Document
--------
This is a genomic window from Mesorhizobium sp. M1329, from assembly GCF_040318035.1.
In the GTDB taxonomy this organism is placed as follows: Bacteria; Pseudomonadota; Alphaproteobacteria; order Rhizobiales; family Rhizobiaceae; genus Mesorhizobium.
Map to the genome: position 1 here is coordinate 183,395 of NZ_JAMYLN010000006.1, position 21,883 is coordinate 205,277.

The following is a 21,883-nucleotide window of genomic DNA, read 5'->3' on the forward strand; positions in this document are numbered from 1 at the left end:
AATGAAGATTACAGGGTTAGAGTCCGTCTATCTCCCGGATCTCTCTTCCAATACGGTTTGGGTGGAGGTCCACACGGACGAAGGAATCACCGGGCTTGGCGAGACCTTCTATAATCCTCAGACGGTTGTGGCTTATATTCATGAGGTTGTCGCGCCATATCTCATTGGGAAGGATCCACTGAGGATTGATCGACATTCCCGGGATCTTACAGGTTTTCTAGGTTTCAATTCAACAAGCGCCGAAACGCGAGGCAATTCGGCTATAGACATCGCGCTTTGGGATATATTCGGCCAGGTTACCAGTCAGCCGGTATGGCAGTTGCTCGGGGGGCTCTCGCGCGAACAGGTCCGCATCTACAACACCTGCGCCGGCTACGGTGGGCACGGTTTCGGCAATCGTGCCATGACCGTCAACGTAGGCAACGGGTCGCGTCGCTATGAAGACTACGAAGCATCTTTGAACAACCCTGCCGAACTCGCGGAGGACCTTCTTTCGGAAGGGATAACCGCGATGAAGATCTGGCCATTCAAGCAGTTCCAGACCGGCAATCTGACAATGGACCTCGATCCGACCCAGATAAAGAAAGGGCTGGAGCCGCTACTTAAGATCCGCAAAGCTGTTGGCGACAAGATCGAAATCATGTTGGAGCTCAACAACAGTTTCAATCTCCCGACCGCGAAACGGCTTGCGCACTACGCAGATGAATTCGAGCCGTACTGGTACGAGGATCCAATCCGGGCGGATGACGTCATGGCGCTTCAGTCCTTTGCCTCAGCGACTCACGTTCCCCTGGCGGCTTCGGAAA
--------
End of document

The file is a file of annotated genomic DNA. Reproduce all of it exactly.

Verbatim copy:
This is a genomic window from Mesorhizobium sp. M1329, from assembly GCF_040318035.1.
In the GTDB taxonomy this organism is placed as follows: Bacteria; Pseudomonadota; Alphaproteobacteria; order Rhizobiales; family Rhizobiaceae; genus Mesorhizobium.
Map to the genome: position 1 here is coordinate 183,395 of NZ_JAMYLN010000006.1, position 21,883 is coordinate 205,277.

The following is a 21,883-nucleotide window of genomic DNA, read 5'->3' on the forward strand; positions in this document are numbered from 1 at the left end:
AATGAAGATTACAGGGTTAGAGTCCGTCTATCTCCCGGATCTCTCTTCCAATACGGTTTGGGTGGAGGTCCACACGGACGAAGGAATCACCGGGCTTGGCGAGACCTTCTATAATCCTCAGACGGTTGTGGCTTATATTCATGAGGTTGTCGCGCCATATCTCATTGGGAAGGATCCACTGAGGATTGATCGACATTCCCGGGATCTTACAGGTTTTCTAGGTTTCAATTCAACAAGCGCCGAAACGCGAGGCAATTCGGCTATAGACATCGCGCTTTGGGATATATTCGGCCAGGTTACCAGTCAGCCGGTATGGCAGTTGCTCGGGGGGCTCTCGCGCGAACAGGTCCGCATCTACAACACCTGCGCCGGCTACGGTGGGCACGGTTTCGGCAATCGTGCCATGACCGTCAACGTAGGCAACGGGTCGCGTCGCTATGAAGACTACGAAGCATCTTTGAACAACCCTGCCGAACTCGCGGAGGACCTTCTTTCGGAAGGGATAACCGCGATGAAGATCTGGCCATTCAAGCAGTTCCAGACCGGCAATCTGACAATGGACCTCGATCCGACCCAGATAAAGAAAGGGCTGGAGCCGCTACTTAAGATCCGCAAAGCTGTTGGCGACAAGATCGAAATCATGTTGGAGCTCAACAACAGTTTCAATCTCCCGACCGCGAAACGGCTTGCGCACTACGCAGATGAATTCGAGCCGTACTGGTACGAGGATCCAATCCGGGCGGATGACGTCATGGCGCTTCAGTCCTTTGCCTCAGCGACTCACGTTCCCCTGGCGGCTTCGGAAA